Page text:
As recently at the 1960s, the most influential theorists of modernity were predicting that religion would eventually vanish, while theologians lamented what they called the “Death of God.” But one has only to glance at today’s headlines to see that accounts of religion’s demise were premature. Indeed a basic knowledge of religion is indispensable to understanding the current global moment as well as a range of fields from political science to English literature and history. To explore the meaning of religion, this course will introduce the debates around which the discipline of religious studies has been constituted. It will familiarize students with the discipline’s most significant theorists (both foundational and contemporary) and trace their multidisciplinary–philosophical, sociological, anthropological, and psychological–modes of inquiry. At stake are questions such as: How does one go about studying religion? Is “religion” even a cultural universal? Or is it merely the byproduct of the European Enlightenment? What is religion’s relationship to God? to science? to society? to secularism? to colonialism? to ethics? to politics? to violence? to sex? to freedom? Has religion changed fundamentally in modernity? And if so, what is its future?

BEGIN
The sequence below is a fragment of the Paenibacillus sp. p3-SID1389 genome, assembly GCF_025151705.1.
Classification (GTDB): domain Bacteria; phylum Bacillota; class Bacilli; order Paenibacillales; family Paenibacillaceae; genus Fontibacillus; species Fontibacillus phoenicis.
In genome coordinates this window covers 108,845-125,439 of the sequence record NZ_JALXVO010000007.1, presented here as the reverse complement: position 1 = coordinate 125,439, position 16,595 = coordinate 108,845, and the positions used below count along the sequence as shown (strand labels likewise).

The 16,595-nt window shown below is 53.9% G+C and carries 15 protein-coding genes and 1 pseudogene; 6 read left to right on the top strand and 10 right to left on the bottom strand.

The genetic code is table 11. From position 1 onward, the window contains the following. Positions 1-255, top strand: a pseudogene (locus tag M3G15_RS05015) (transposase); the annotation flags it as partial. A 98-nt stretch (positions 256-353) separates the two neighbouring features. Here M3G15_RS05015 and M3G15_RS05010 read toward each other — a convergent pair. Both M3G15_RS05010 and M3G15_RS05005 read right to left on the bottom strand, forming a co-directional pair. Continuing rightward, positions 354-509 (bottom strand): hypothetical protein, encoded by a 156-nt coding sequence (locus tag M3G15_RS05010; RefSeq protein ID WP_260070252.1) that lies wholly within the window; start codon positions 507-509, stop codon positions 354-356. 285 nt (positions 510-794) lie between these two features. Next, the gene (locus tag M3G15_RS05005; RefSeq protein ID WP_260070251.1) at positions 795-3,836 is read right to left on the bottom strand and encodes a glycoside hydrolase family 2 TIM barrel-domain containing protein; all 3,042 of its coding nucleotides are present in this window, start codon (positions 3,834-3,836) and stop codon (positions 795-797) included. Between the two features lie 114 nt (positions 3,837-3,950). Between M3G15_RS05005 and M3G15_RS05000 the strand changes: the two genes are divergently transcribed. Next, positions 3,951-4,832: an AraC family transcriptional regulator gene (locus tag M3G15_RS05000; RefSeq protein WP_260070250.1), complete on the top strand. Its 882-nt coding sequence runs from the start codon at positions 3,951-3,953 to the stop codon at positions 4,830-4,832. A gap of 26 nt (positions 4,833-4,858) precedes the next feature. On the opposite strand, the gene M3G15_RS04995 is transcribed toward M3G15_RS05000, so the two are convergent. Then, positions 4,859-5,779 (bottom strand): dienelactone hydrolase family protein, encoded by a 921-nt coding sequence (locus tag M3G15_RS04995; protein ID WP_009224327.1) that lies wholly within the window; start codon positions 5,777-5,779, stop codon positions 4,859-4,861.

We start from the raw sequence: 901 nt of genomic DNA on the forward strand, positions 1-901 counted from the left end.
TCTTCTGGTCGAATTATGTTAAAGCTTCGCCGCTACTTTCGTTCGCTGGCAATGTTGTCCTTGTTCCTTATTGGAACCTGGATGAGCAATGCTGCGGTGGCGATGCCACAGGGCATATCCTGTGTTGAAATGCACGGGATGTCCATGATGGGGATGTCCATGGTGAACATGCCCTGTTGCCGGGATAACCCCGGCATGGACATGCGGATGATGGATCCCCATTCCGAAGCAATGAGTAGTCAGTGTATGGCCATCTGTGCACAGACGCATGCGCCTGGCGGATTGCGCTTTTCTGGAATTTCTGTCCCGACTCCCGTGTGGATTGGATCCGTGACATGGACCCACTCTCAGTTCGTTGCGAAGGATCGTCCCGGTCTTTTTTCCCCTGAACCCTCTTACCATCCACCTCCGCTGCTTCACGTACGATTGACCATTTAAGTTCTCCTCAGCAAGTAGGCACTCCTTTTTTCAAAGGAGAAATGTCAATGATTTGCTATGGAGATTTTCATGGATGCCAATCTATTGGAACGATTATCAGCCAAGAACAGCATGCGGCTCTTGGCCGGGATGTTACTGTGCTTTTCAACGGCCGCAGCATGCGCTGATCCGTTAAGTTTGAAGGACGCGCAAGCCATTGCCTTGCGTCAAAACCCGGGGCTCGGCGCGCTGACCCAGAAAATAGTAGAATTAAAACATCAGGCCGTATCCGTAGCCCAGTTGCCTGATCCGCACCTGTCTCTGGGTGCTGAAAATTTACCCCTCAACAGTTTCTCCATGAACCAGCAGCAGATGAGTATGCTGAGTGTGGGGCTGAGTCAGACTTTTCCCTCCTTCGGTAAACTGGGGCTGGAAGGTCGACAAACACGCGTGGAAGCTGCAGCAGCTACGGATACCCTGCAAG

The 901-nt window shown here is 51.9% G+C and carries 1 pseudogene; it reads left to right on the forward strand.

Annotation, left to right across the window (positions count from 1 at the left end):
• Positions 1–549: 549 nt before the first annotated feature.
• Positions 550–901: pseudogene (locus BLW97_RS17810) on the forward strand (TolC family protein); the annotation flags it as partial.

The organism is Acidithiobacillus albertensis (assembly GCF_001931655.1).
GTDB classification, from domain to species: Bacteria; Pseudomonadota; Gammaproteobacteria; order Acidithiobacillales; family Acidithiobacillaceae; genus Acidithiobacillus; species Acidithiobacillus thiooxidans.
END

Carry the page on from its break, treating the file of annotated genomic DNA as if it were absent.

The Class: Format: seminar
Requirements/Evaluation: class participation, three short (2-3 pages) writing assignments, a 5-page midterm paper, and a 10- to 15-page final paper
Extra Info: may not be taken on a pass/fail basis
Prerequisites: none, although a previous course on religion is recommended
Enrollment Preferences: Religion majors
Distributions: Division II